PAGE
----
Journal Modes in SQLite illustration

Journal Modes in SQLite

Jacob Prall
Jacob Prall
5 min read
Jun 26, 2024

SQLite has been the go-to single-user database for over 20 years. Recent advancements in hardware and distributed consensus have opened up SQLite to more use cases - in particular, SQLite’s ease of use and performance characteristics make it an increasingly attractive option for web-scale applications.

But if you try spinning up an app with SQLite’s default settings, you’ll hit a wall (pun intended) rather quickly. This is because the defaults in SQLite are geared towards its original use case of small-scale data operations on embedded systems.

Today, we’ll take a look at how to enable non-blocking writes and concurrency in SQLite via the journal_mode pragma.

What is a PRAGMA in SQLite?

In SQLite, PRAGMA statements are used to modify the behavior of the SQLite database engine. You can use PRAGMA statements to fine-tune the database according to their specific needs, without altering the underlying code. PRAGMA statements can control memory usage, manage table properties, adjust logging, and more.

What is a Journal in SQLite?

A journal in SQLite is a file used as part of the process to ensure that database transactions are atomic, consistent, isolated, and durable (ACID). It acts as a failsafe - before any changes are committed to the database file, they are recorded in the journal. This way, if a crash or power failure occurs during a transaction, SQLite can use the journal to roll back or complete transactions that were in progress, ensuring data integrity is maintained.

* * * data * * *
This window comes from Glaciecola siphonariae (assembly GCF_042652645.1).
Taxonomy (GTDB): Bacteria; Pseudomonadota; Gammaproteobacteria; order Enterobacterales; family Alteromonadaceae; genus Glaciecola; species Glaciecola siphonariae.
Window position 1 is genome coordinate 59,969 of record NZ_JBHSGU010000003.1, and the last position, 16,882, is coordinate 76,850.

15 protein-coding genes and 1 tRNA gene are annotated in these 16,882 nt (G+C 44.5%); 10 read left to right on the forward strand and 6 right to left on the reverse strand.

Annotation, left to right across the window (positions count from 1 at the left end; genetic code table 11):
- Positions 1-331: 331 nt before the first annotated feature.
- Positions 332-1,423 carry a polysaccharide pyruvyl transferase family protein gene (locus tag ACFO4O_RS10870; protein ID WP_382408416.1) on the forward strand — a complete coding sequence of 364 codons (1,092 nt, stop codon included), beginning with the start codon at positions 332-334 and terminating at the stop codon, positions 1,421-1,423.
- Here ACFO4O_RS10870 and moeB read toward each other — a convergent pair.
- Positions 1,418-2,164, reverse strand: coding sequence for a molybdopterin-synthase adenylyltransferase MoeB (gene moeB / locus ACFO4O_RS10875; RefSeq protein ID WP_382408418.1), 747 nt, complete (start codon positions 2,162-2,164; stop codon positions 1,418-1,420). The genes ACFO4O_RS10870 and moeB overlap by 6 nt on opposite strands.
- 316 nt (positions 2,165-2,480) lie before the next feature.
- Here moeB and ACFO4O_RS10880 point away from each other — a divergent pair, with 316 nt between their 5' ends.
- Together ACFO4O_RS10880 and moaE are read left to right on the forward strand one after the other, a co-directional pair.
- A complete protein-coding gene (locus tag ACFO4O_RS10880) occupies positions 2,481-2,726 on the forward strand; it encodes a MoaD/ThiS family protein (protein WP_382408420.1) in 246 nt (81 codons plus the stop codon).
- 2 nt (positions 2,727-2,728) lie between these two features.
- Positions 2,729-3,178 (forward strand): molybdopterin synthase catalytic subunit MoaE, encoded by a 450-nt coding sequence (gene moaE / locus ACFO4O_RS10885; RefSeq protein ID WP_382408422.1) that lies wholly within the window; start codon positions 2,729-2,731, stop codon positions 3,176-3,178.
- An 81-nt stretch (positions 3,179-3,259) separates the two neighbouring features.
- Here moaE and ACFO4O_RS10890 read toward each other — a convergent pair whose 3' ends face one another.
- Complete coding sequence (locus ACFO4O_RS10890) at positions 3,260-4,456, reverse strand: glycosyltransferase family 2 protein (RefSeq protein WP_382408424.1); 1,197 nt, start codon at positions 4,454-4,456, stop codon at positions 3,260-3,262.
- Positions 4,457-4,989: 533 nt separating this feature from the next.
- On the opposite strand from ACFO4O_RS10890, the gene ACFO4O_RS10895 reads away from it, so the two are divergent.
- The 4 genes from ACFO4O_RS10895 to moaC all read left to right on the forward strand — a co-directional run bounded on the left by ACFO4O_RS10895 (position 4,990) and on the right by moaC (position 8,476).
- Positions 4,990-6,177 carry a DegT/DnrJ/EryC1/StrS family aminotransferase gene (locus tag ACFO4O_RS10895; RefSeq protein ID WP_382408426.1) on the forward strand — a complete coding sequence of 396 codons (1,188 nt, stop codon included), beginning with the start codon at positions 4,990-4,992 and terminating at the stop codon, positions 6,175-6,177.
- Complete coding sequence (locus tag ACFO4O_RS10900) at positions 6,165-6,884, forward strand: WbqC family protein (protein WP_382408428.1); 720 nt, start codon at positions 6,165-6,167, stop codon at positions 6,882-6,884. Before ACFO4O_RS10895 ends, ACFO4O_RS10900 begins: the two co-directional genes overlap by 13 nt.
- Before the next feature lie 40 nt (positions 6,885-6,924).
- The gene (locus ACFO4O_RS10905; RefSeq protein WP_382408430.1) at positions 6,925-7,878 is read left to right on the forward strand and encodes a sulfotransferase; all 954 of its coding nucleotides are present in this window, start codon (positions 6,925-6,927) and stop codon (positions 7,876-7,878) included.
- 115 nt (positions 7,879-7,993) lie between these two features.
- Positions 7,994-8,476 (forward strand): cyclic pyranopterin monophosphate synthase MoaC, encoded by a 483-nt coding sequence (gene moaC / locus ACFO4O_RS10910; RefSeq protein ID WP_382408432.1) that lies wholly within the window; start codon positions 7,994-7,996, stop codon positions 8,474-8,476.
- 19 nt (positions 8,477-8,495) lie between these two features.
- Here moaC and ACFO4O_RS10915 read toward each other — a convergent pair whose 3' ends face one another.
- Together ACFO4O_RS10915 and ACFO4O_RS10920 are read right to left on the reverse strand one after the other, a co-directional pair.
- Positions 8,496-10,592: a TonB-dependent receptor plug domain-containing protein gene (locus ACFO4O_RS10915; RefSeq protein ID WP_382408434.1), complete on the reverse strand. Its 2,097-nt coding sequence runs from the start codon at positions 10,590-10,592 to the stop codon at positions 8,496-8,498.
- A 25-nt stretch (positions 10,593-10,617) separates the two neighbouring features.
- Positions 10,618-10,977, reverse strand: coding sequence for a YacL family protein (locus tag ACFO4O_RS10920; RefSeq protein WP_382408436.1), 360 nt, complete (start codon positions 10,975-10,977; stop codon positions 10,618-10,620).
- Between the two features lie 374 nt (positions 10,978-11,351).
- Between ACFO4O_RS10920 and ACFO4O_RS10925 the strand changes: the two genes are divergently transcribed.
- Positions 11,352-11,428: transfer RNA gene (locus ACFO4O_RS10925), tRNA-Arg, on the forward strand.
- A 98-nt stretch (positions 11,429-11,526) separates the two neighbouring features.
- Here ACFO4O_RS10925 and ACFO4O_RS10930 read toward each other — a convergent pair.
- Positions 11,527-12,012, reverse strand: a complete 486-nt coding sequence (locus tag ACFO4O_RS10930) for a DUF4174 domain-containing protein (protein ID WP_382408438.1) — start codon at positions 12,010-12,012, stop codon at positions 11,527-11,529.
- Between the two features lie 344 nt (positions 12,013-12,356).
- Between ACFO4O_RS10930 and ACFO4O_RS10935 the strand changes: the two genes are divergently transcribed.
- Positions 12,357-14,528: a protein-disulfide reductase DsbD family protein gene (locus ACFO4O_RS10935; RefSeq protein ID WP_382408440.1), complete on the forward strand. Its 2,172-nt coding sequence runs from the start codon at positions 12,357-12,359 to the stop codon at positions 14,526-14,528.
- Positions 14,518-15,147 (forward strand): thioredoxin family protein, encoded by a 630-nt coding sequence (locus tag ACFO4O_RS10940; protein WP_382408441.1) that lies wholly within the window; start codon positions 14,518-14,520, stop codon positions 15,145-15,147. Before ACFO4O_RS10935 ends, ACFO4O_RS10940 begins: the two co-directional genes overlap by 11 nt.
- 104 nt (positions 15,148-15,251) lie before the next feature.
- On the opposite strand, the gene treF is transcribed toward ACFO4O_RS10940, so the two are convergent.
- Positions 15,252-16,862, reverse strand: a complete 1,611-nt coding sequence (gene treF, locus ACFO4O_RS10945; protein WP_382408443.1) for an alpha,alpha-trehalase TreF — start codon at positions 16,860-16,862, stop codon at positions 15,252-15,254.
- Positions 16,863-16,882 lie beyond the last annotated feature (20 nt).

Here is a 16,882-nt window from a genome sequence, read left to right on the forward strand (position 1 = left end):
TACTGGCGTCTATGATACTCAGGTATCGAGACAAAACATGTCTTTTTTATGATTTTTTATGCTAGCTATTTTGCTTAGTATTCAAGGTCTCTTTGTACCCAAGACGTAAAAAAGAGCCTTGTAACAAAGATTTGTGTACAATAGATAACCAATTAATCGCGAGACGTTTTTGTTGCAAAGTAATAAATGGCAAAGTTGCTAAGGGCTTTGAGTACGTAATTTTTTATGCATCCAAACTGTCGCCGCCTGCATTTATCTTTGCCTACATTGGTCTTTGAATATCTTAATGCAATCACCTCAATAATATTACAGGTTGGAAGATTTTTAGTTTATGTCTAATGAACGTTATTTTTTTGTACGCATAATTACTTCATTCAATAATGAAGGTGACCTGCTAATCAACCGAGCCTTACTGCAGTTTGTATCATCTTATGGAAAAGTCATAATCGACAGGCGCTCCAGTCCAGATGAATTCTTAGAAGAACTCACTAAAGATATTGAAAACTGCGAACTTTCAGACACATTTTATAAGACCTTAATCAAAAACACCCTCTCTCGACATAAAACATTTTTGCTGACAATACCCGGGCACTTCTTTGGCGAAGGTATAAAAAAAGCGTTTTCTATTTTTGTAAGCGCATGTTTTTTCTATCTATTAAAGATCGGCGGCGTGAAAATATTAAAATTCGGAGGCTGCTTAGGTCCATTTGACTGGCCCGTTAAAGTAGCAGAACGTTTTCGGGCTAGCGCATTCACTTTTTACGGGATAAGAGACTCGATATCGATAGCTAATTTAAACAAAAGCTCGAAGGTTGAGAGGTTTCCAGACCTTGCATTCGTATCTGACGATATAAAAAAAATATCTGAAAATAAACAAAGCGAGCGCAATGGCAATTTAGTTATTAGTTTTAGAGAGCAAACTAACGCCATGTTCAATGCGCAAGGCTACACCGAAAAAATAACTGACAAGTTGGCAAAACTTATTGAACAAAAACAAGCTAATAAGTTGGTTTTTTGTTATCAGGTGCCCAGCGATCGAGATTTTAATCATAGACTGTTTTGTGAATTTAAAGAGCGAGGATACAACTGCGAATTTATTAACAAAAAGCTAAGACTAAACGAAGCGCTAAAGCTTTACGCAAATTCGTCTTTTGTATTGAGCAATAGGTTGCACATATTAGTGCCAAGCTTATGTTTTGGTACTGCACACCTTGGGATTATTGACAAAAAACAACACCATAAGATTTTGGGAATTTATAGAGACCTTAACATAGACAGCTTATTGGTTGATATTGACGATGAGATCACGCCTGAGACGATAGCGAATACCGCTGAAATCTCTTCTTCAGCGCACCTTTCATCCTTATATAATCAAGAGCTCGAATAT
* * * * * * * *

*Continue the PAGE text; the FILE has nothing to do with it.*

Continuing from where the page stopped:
Journal Mode: Rollback

The default journal mode in SQLite is the Rollback Journal. In this mode, before any changes are written to the database, a copy of the original unchanged data is stored in a separate rollback journal file. This copy includes all the data pages that the transaction modifies. If the system crashes mid-transaction, SQLite can use this rollback journal to restore the database to its previous state, ensuring that no partial updates are applied.

Rollback journal mode has a few significant limitations. For one, it locks the database during writes, which can lead to worse read performance. Additionally, once a transaction is committed in rollback mode, the rollback journal is deleted, adding some overhead to the operation.

To manually set your SQLite database to rollback mode, use the following command:

PRAGMA journal_mode=DELETE;

Journal Mode: Write-Ahead Logging (WAL)

Write-Ahead Logging (WAL) mode is the most sophisticated journaling method in SQLite. It significantly enhances database read and write performance, especially in environments with high concurrency or where reads are more common than writes. Unlike traditional rollback journal modes that lock the entire database for writing, WAL allows reads and writes to proceed concurrently, eliminating a huge bottleneck.

In WAL mode, changes to the database are first written to a separate WAL file, not directly to the database file. This file records all changes to be made to the database as a continuous log. Only after a checkpoint operation, which occurs automatically or can be triggered manually, are these changes propagated from the WAL file to the main database file.